Yogi Berra died last night at the age of 90. In remembrance of his passing, let's go back 10 years and listen to a commentary Frank Deford delivered in honor of a man who was both a baseball legend and one of the game's truly great characters.

As an absolutely impossible thing happened to Serena Williams on the way to becoming the absolutely guaranteed Grand Slam champion, it reminds us once again, on the field of play, there is no sure thing. But off the field, some things are, to coin a word: un-upsettable.

At the top of the un-upsettable list is that in American city after American city, either the voters or their elected tribunes will put up oodles of the citizens' hard-deducted tax money in order to fund a new stadium for the benefit of a filthy-rich team owner.

On Wednesday, in honor of footballs that are inflated, we must discuss extra points. The NFL is monkeying around with the extra point again. You think it should? Do you have a better idea? Do we even need an extra point? Why do we have an extra point?

Well, the extra point is vestigial, a leftover from the good old 19th century days when football had identity problems and couldn't decide whether or not it was rugby. Or something. At that point, in fact, what was sort of the extra point counted more than the touchdown itself.

Always, the ever-tantalizing, ever-impossible discussion in every sport revolves around who's the greatest player ever. It's so difficult trying to compare champions from different eras, but it's a constant party game and especially in vogue now, as Serena Williams prepares to try to win the U.S. Open. Doing so would not only give her the first tennis Grand Slam since Steffi Graf won in 1988 but would give Williams her 22 major titles, tying Graf at the top of the tree.

Because college football and basketball are so prominent, when the best players move up to the pros they're already well-known.

However, baseball's different.

How many of you pretty good sports fans can tell me who won the baseball College World Series just a few weeks ago? Same with the players. Even the stars drafted highest are anonymous except to the real cognoscenti. And even then, whereas invariably the can't-miss prospects in other sports don't miss, hardly ever miss, in baseball nobody ever says: Can't miss. Fact is, the ones who miss too often are the scouts.

Some people wanna ban boxing. I just wanna ban boxing movies.

You get the feeling sometimes that Hollywood still thinks Joe Louis is heavyweight champion and boxing is still top-tier popular? Yes, there's yet another boxing movie out, this one entitled Southpaw.

Oh, please, please. Making boxing movies when boxing is so passé would be like if Hollywood kept making showbiz movies about vaudeville.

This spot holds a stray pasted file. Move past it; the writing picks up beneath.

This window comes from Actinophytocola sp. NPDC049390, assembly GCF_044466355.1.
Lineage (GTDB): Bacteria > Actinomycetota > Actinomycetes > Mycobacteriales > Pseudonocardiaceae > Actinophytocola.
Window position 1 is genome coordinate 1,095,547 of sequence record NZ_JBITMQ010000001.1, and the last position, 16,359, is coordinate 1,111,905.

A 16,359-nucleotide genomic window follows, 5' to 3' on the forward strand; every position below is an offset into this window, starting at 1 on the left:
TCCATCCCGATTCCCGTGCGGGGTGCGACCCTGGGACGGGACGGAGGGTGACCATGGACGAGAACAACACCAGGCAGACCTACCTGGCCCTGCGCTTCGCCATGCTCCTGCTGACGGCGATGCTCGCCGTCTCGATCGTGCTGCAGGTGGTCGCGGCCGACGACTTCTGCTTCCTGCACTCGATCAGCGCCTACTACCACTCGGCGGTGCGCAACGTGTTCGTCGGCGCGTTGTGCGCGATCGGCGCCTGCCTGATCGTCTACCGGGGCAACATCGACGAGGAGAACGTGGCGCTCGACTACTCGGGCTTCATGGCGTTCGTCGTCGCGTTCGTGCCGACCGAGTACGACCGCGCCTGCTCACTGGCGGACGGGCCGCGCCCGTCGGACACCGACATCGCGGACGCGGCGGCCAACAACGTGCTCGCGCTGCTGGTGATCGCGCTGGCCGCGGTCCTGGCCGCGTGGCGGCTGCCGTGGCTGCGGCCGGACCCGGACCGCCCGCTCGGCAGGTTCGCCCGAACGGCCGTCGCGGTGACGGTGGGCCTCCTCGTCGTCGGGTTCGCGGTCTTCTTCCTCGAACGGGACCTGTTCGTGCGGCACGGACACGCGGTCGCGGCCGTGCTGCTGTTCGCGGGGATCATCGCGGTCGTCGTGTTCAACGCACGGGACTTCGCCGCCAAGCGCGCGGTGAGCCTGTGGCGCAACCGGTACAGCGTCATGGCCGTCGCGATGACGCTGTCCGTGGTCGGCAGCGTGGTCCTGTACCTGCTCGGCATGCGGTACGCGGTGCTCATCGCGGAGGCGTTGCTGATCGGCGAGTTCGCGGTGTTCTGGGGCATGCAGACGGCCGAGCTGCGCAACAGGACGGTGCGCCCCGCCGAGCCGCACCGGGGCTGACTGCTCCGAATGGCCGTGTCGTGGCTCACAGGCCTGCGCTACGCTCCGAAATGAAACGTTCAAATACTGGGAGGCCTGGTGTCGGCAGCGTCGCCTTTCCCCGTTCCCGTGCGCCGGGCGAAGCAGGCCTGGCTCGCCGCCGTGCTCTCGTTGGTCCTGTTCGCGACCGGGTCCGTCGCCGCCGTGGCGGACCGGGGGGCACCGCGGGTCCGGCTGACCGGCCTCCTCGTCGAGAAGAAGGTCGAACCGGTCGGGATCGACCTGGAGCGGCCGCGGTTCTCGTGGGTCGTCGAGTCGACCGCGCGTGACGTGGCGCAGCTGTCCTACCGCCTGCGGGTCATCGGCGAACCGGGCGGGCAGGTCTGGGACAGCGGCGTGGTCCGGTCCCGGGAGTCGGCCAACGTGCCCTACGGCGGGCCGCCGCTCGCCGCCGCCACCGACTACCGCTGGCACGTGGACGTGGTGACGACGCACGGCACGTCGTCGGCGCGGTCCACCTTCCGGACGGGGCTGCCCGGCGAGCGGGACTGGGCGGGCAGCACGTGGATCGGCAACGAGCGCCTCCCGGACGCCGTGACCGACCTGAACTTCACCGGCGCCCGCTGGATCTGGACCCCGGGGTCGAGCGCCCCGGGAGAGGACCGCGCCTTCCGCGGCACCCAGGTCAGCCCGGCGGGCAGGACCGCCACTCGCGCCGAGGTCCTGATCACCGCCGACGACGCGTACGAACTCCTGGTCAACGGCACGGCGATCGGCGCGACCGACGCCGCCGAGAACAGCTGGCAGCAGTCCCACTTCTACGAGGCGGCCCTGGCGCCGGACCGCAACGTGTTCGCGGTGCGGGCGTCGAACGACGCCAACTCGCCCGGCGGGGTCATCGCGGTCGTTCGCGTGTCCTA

Click the audio above to hear Frank Deford's take on movies about boxing.

In the famous Disney movie, a carpenter named Geppetto longed to have a son. He carved a puppet of a boy, and, wouldn't you know it, the wooden Pinocchio magically became a real child. Fantasy games are the Pinocchio of sport, for all who play them become Geppettos. Isn't it the dream of every fan to construct his or her own team, as Geppetto wanted to carve out a son?

Soccer owns sports nationalism. There are world championships and continental championships in all kinds of sports, but when it comes to countries playing against each other, soccer's tournament is more spectacular than all the others put together. Hey, win the World Cup, baby, you're ticker tape on Broadway.

Ah, it's summer, and sport is of a sweeter sort now — don't you think? For instance, of all the jobs in sport, I think maybe the best is retrieving foul balls. The boys and girls in that job get to wear uniforms and gloves, but mostly they just sit and occasionally gather up a foul ball, then give it away to some happy fan. Isn't that a neat job?

Sport may be dismissed as inconsequential child's play, but there is, in counterpoint, the ideal that sport is our best model for human fairness and equality — a Garden of Eden with competition. But, of course, there are snakes in this athletic garden. Rules will be broken.

To my mind there are, in ascending order, three kinds of transgressions. The first is the most simple: transgressions committed in the heat of the action, instinctively, because of frustration, failure or anger. There are referees to tend to that misconduct.

It's interesting to note the major differences in the way the media deals with sports stars and entertainment celebrities in public.

When entertainment personalities are interviewed, they are dressed to the nines, and the interrogation consists mostly of compliments. Athletes, however, are interviewed all grubby and sweaty, and primarily, they are rudely asked to explain themselves. Why did you strike out? How could you have possibly dropped that pass?

It was long an article of faith among sport cognoscenti that nothing in athletics approached the sheer electric drama and glamour of a heavyweight championship fight.

Well, if you missed it, they had one of those in no less a shrine than Madison Square Garden on Saturday. You could have watched it on plain old TV if you were not already analyzing the NFL draft, following the NBA or NHL playoffs or watching the baseball season unfold. Poor, ignored heavyweights.